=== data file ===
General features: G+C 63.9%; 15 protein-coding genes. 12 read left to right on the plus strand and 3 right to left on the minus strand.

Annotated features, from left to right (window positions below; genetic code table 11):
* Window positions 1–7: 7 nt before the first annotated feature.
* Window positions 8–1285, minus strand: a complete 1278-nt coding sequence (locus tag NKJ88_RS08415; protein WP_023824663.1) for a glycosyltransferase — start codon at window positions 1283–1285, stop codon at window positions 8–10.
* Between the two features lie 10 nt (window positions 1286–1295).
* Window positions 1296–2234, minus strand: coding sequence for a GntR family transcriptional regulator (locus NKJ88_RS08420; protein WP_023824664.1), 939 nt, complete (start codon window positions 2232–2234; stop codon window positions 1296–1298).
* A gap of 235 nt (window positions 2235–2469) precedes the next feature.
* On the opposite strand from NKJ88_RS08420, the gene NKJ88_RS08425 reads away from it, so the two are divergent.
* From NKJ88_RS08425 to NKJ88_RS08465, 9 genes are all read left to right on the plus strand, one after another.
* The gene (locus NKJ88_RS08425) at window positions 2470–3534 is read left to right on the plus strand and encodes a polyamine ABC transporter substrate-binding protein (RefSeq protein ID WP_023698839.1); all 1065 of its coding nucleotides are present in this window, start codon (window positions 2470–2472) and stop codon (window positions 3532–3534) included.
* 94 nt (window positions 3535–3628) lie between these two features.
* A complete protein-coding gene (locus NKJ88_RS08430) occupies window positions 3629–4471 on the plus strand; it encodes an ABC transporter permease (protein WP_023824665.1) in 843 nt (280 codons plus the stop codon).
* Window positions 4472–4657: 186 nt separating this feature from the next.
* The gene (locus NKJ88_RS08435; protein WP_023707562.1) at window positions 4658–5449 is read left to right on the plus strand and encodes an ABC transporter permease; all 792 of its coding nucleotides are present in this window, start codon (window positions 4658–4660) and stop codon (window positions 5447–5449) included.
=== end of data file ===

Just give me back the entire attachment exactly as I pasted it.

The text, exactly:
General features: G+C 63.9%; 15 protein-coding genes. 12 read left to right on the plus strand and 3 right to left on the minus strand.

Annotated features, from left to right (window positions below; genetic code table 11):
* Window positions 1–7: 7 nt before the first annotated feature.
* Window positions 8–1285, minus strand: a complete 1278-nt coding sequence (locus tag NKJ88_RS08415; protein WP_023824663.1) for a glycosyltransferase — start codon at window positions 1283–1285, stop codon at window positions 8–10.
* Between the two features lie 10 nt (window positions 1286–1295).
* Window positions 1296–2234, minus strand: coding sequence for a GntR family transcriptional regulator (locus NKJ88_RS08420; protein WP_023824664.1), 939 nt, complete (start codon window positions 2232–2234; stop codon window positions 1296–1298).
* A gap of 235 nt (window positions 2235–2469) precedes the next feature.
* On the opposite strand from NKJ88_RS08420, the gene NKJ88_RS08425 reads away from it, so the two are divergent.
* From NKJ88_RS08425 to NKJ88_RS08465, 9 genes are all read left to right on the plus strand, one after another.
* The gene (locus NKJ88_RS08425) at window positions 2470–3534 is read left to right on the plus strand and encodes a polyamine ABC transporter substrate-binding protein (RefSeq protein ID WP_023698839.1); all 1065 of its coding nucleotides are present in this window, start codon (window positions 2470–2472) and stop codon (window positions 3532–3534) included.
* 94 nt (window positions 3535–3628) lie between these two features.
* A complete protein-coding gene (locus NKJ88_RS08430) occupies window positions 3629–4471 on the plus strand; it encodes an ABC transporter permease (protein WP_023824665.1) in 843 nt (280 codons plus the stop codon).
* Window positions 4472–4657: 186 nt separating this feature from the next.
* The gene (locus NKJ88_RS08435; protein WP_023707562.1) at window positions 4658–5449 is read left to right on the plus strand and encodes an ABC transporter permease; all 792 of its coding nucleotides are present in this window, start codon (window positions 4658–4660) and stop codon (window positions 5447–5449) included.